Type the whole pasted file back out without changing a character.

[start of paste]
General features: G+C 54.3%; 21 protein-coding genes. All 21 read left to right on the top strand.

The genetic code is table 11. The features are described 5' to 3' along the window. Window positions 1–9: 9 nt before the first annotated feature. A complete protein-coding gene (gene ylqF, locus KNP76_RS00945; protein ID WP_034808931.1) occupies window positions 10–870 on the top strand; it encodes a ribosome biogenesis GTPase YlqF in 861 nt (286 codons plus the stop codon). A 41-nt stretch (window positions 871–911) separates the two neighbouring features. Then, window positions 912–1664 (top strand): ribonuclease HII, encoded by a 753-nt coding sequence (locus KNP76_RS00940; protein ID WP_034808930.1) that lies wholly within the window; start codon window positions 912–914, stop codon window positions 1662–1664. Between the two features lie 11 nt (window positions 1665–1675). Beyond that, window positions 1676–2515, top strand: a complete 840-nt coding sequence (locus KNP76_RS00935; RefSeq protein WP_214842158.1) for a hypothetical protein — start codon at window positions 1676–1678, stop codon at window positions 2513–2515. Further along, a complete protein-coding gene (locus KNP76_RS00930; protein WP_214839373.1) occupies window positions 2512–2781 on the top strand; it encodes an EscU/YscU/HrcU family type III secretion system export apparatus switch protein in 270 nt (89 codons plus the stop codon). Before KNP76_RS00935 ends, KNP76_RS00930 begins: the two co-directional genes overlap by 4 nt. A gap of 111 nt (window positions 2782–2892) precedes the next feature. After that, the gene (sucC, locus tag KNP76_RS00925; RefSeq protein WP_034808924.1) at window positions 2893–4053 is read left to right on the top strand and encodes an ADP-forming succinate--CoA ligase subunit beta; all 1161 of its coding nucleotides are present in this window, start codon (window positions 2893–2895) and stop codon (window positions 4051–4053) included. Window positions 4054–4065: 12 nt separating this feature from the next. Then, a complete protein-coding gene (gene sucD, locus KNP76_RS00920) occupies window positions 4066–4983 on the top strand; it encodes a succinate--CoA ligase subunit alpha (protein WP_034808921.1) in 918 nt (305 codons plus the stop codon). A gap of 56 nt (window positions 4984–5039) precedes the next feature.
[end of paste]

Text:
General features: G+C 54.3%; 21 protein-coding genes. All 21 read left to right on the top strand.

The genetic code is table 11. The features are described 5' to 3' along the window. Window positions 1–9: 9 nt before the first annotated feature. A complete protein-coding gene (gene ylqF, locus KNP76_RS00945; protein ID WP_034808931.1) occupies window positions 10–870 on the top strand; it encodes a ribosome biogenesis GTPase YlqF in 861 nt (286 codons plus the stop codon). A 41-nt stretch (window positions 871–911) separates the two neighbouring features. Then, window positions 912–1664 (top strand): ribonuclease HII, encoded by a 753-nt coding sequence (locus KNP76_RS00940; protein ID WP_034808930.1) that lies wholly within the window; start codon window positions 912–914, stop codon window positions 1662–1664. Between the two features lie 11 nt (window positions 1665–1675). Beyond that, window positions 1676–2515, top strand: a complete 840-nt coding sequence (locus KNP76_RS00935; RefSeq protein WP_214842158.1) for a hypothetical protein — start codon at window positions 1676–1678, stop codon at window positions 2513–2515. Further along, a complete protein-coding gene (locus KNP76_RS00930; protein WP_214839373.1) occupies window positions 2512–2781 on the top strand; it encodes an EscU/YscU/HrcU family type III secretion system export apparatus switch protein in 270 nt (89 codons plus the stop codon). Before KNP76_RS00935 ends, KNP76_RS00930 begins: the two co-directional genes overlap by 4 nt. A gap of 111 nt (window positions 2782–2892) precedes the next feature. After that, the gene (sucC, locus tag KNP76_RS00925; RefSeq protein WP_034808924.1) at window positions 2893–4053 is read left to right on the top strand and encodes an ADP-forming succinate--CoA ligase subunit beta; all 1161 of its coding nucleotides are present in this window, start codon (window positions 2893–2895) and stop codon (window positions 4051–4053) included. Window positions 4054–4065: 12 nt separating this feature from the next. Then, a complete protein-coding gene (gene sucD, locus KNP76_RS00920) occupies window positions 4066–4983 on the top strand; it encodes a succinate--CoA ligase subunit alpha (protein WP_034808921.1) in 918 nt (305 codons plus the stop codon). A gap of 56 nt (window positions 4984–5039) precedes the next feature.